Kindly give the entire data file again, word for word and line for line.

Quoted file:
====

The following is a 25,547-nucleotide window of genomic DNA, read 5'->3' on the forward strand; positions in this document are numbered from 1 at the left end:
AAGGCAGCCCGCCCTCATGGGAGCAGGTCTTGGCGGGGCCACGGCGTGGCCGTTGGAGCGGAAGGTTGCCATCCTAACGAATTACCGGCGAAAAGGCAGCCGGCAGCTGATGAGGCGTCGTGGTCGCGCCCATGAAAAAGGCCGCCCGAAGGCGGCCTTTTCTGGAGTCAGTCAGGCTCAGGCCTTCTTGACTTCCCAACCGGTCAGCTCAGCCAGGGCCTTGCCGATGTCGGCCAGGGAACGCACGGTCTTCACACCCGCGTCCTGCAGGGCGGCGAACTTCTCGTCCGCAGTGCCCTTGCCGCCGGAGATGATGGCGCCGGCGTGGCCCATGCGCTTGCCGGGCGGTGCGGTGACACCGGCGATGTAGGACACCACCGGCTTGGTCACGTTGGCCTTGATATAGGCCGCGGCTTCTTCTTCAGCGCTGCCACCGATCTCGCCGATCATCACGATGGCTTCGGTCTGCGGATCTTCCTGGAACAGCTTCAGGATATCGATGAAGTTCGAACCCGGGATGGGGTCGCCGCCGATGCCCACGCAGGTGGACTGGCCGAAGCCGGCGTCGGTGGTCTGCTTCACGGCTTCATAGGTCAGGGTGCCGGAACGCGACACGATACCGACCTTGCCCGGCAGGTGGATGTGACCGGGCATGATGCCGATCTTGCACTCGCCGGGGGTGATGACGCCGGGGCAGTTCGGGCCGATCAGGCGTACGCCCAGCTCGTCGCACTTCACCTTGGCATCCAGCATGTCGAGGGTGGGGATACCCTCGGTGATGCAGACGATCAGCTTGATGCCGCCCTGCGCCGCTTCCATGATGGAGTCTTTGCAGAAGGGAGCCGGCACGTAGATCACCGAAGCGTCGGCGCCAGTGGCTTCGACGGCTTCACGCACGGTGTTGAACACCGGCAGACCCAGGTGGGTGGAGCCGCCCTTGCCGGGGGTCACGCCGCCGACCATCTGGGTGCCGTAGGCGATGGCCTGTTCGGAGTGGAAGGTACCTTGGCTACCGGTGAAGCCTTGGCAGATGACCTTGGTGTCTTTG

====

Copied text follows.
The following is a 25,547-nucleotide window of genomic DNA, read 5'->3' on the forward strand; positions in this document are numbered from 1 at the left end:
AAGGCAGCCCGCCCTCATGGGAGCAGGTCTTGGCGGGGCCACGGCGTGGCCGTTGGAGCGGAAGGTTGCCATCCTAACGAATTACCGGCGAAAAGGCAGCCGGCAGCTGATGAGGCGTCGTGGTCGCGCCCATGAAAAAGGCCGCCCGAAGGCGGCCTTTTCTGGAGTCAGTCAGGCTCAGGCCTTCTTGACTTCCCAACCGGTCAGCTCAGCCAGGGCCTTGCCGATGTCGGCCAGGGAACGCACGGTCTTCACACCCGCGTCCTGCAGGGCGGCGAACTTCTCGTCCGCAGTGCCCTTGCCGCCGGAGATGATGGCGCCGGCGTGGCCCATGCGCTTGCCGGGCGGTGCGGTGACACCGGCGATGTAGGACACCACCGGCTTGGTCACGTTGGCCTTGATATAGGCCGCGGCTTCTTCTTCAGCGCTGCCACCGATCTCGCCGATCATCACGATGGCTTCGGTCTGCGGATCTTCCTGGAACAGCTTCAGGATATCGATGAAGTTCGAACCCGGGATGGGGTCGCCGCCGATGCCCACGCAGGTGGACTGGCCGAAGCCGGCGTCGGTGGTCTGCTTCACGGCTTCATAGGTCAGGGTGCCGGAACGCGACACGATACCGACCTTGCCCGGCAGGTGGATGTGACCGGGCATGATGCCGATCTTGCACTCGCCGGGGGTGATGACGCCGGGGCAGTTCGGGCCGATCAGGCGTACGCCCAGCTCGTCGCACTTCACCTTGGCATCCAGCATGTCGAGGGTGGGGATACCCTCGGTGATGCAGACGATCAGCTTGATGCCGCCCTGCGCCGCTTCCATGATGGAGTCTTTGCAGAAGGGAGCCGGCACGTAGATCACCGAAGCGTCGGCGCCAGTGGCTTCGACGGCTTCACGCACGGTGTTGAACACCGGCAGACCCAGGTGGGTGGAGCCGCCCTTGCCGGGGGTCACGCCGCCGACCATCTGGGTGCCGTAGGCGATGGCCTGTTCGGAGTGGAAGGTACCTTGGCTACCGGTGAAGCCTTGGCAGATGACCTTGGTGTCTTTG